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Knowledge Worker Productivity    [Date Added : 10/05/2003 ]
Tom Davenport, Director of the Accenture Institute for Strategic Change and Professor of IT and Management at Babson College, has some interesting things to say about knowledge worker productivity, such as:

- Knowledge work is hard to measure, so most organizations don't bother.

- Although not all knowledge workers are alike, there is no standard classification or segmentation scheme for them.

- There are lots of 'productivity tools' for knowledge workers - too many - but they don't connect well with each other.

- The organizational support for knowledge work is similarly fragmented and comes from a variety of IT organizations, human resources, facilities organizations and so forth.

Davenport suggests one approach for increasing knowledge worker productivity is to integrate the various IT technologies that knowledge workers use. Another IT-related approach is to integrate the various support groups for knowledge worker technologies. At most large organizations today, there's one group to support messaging technologies, one for knowledge management, one for personal productivity applications and perhaps another for help on wireless communications devices. The different groups mean that IT is unlikely to develop an integrated approach to helping knowledge workers use these tools effectively.

Since all knowledge workers aren't alike, Davenport advocates the need to segment them into meaningful categories and apply IT and process improvement approaches differently for each category.

The question is what sort of segmentation scheme to use. Intel, for example, has created one based primarily on behaviors and attitudes towards technology. Its categories are as follows:

- Functionalists: Primarily manufacturing workers (but including some office workers) who use IT occasionally but don't rely heavily on "office IT" to perform their job functions.

- Cube captains: Spend the majority of their time in the office, are very mainstream in their office IT needs and are overall very happy with the tool sets they have.

- Nomads: Heavy users of remote access and mobile IT, whether while traveling or working in remote offices.

- Global collaborators: Interface often with people around the world; they resemble nomads but work across time zones and need access to collaboration tools, anywhere, anytime.

- Tech individualists: They want and adopt early the latest IT tools and are willing to take risks with them.

These categories probably wouldn't be the right categories for all organizations, but Davenport views this approach as a step forward to create and address them. Intel's next step is to put them in the context of business process and business unit needs.

Davenport believes the best way to segment knowledge workers would be by the roles they perform within the organization. Determining whether a knowledge worker is a 'field sales analyst' or a 'mid-level marketing manager' would drive the type of work one does and how it could be done more productively and effectively.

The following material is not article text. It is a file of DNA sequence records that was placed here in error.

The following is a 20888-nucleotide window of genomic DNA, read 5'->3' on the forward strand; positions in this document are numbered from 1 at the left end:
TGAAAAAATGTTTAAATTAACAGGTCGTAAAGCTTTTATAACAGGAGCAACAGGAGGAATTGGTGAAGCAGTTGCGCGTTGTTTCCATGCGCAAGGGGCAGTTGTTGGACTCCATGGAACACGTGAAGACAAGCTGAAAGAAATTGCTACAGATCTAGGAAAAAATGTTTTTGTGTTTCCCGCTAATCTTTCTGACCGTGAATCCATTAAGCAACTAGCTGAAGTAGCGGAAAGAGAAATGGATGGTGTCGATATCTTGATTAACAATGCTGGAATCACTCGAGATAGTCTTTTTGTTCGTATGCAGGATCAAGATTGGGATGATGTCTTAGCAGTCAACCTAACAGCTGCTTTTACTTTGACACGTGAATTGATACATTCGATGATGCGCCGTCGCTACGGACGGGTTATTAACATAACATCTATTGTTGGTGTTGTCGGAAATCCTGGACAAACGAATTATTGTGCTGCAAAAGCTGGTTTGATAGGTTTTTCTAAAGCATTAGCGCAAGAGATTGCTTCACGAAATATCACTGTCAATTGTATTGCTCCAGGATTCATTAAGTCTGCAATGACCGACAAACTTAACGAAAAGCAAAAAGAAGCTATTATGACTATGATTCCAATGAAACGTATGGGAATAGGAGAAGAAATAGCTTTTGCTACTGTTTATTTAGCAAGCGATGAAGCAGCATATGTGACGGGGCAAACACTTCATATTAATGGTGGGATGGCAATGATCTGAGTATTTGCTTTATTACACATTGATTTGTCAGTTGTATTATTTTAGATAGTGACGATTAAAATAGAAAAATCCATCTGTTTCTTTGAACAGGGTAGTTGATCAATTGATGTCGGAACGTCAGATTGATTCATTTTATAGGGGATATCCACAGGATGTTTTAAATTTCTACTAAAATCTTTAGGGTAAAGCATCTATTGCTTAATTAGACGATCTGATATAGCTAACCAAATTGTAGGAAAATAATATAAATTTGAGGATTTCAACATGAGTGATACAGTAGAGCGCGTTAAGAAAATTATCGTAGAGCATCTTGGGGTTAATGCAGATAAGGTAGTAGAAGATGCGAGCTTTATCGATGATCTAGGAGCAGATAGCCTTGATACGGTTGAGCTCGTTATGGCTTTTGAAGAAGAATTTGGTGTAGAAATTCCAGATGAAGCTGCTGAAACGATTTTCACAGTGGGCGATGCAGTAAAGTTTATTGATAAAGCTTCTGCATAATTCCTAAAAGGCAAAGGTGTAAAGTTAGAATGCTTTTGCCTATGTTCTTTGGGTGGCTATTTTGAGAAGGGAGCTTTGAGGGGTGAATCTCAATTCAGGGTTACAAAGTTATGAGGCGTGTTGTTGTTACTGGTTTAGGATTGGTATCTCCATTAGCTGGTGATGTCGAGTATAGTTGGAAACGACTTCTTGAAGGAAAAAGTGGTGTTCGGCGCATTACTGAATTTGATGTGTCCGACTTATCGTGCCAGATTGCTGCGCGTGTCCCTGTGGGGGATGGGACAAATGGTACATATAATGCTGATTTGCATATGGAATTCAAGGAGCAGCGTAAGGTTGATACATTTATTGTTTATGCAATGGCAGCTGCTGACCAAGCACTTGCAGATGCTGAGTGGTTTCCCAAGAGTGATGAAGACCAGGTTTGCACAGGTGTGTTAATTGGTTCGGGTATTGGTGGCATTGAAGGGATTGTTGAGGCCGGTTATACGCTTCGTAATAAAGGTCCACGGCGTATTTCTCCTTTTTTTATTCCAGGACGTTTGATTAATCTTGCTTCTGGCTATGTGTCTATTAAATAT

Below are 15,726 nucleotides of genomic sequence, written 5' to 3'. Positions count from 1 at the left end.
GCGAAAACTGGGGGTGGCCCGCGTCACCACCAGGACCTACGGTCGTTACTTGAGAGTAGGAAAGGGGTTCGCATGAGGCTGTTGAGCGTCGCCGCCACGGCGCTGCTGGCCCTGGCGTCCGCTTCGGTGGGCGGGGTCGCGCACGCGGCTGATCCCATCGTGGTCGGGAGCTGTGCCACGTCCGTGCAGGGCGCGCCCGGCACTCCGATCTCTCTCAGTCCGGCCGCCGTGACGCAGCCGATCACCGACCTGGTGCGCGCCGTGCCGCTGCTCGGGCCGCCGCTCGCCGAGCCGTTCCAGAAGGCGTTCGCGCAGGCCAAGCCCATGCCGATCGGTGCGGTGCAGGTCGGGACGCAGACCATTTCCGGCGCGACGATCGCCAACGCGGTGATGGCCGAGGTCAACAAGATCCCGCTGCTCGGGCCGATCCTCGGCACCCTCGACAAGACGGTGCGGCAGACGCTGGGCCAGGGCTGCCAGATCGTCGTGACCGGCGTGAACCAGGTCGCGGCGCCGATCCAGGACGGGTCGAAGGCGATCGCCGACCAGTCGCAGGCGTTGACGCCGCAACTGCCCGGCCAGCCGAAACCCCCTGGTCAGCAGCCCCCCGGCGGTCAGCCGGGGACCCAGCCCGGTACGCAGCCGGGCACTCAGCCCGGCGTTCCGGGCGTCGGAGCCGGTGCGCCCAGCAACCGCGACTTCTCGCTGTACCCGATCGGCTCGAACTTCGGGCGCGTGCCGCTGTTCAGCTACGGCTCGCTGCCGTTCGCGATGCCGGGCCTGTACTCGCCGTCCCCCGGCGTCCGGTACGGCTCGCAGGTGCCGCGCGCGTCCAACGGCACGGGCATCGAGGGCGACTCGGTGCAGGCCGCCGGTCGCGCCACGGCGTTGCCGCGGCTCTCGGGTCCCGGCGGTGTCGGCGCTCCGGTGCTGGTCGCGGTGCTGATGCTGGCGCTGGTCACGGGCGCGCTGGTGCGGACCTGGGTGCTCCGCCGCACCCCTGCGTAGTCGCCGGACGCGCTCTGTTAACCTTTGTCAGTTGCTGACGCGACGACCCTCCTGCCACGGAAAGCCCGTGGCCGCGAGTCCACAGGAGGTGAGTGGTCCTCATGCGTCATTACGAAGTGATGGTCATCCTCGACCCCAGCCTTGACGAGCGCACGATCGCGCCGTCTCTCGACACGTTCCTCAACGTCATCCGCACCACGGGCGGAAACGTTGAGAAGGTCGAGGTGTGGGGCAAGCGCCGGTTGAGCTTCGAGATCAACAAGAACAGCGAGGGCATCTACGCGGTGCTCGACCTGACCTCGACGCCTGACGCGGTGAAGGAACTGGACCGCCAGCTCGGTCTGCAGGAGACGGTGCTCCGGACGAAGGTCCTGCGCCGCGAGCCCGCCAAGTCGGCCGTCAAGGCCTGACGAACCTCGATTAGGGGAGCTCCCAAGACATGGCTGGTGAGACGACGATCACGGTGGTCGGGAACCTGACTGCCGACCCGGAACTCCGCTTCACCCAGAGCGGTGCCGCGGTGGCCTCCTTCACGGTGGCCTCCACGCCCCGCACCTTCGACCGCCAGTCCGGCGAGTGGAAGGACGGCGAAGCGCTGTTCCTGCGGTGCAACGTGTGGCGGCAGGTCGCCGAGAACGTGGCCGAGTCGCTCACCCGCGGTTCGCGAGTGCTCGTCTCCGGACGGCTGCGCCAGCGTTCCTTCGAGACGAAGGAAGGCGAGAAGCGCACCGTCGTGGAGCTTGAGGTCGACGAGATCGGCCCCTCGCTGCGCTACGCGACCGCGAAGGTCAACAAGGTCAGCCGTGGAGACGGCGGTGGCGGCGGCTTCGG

Of course, that will be difficult and perhaps expensive. Most organizations don't even know how many roles they have. Davenport suspects the only role-based segments that might make sense are those in which there are many workers in a single segment, or in which better productivity or performance is mission-critical.

Davenport cites the global telecom company BT as a great example of such a role-based approach. BT has focused considerable effort on its 15,000 customer contact workers. The focus for these workers was less on increased productivity (typically measured in call-handling times) and more on improved customer service through better availability of relevant information and knowledge. BT implemented a new role-specific portal, BT AdvisorSpace, within its customer contact centers.

BT's goal is to make available all needed information and knowledge in real-time while the customer is on the phone - and eventually to bring the relevant information to the screen automatically based on the current customer transaction. Already the new system has led to a several percentage-point increase in customers feeling that their adviser was helpful and knowledgeable (it's at 97 percent now). The advisers' confidence in the information they use is up by 23 percent. According to Davenport, this is a great example of what an organization can accomplish when it focuses its efforts and information resources on a particular role.

Davenport states that there are important ways to improve productivity that don't involve IT. One is to ensure that there are measures of productivity and effectiveness in place (easy in call centers, harder with more autonomous knowledge workers). Another is to develop business process standards such as the Capability Maturity Model I. A third is to treat every intervention into knowledge work as an experiment - with measures, a control group, clear hypotheses about the result and so forth.

Davenport states that he is more confident than ever about the importance - and the difficulty - of addressing the topic of knowledge worker productivity. He believes that it is the 'Next Big Thing.'
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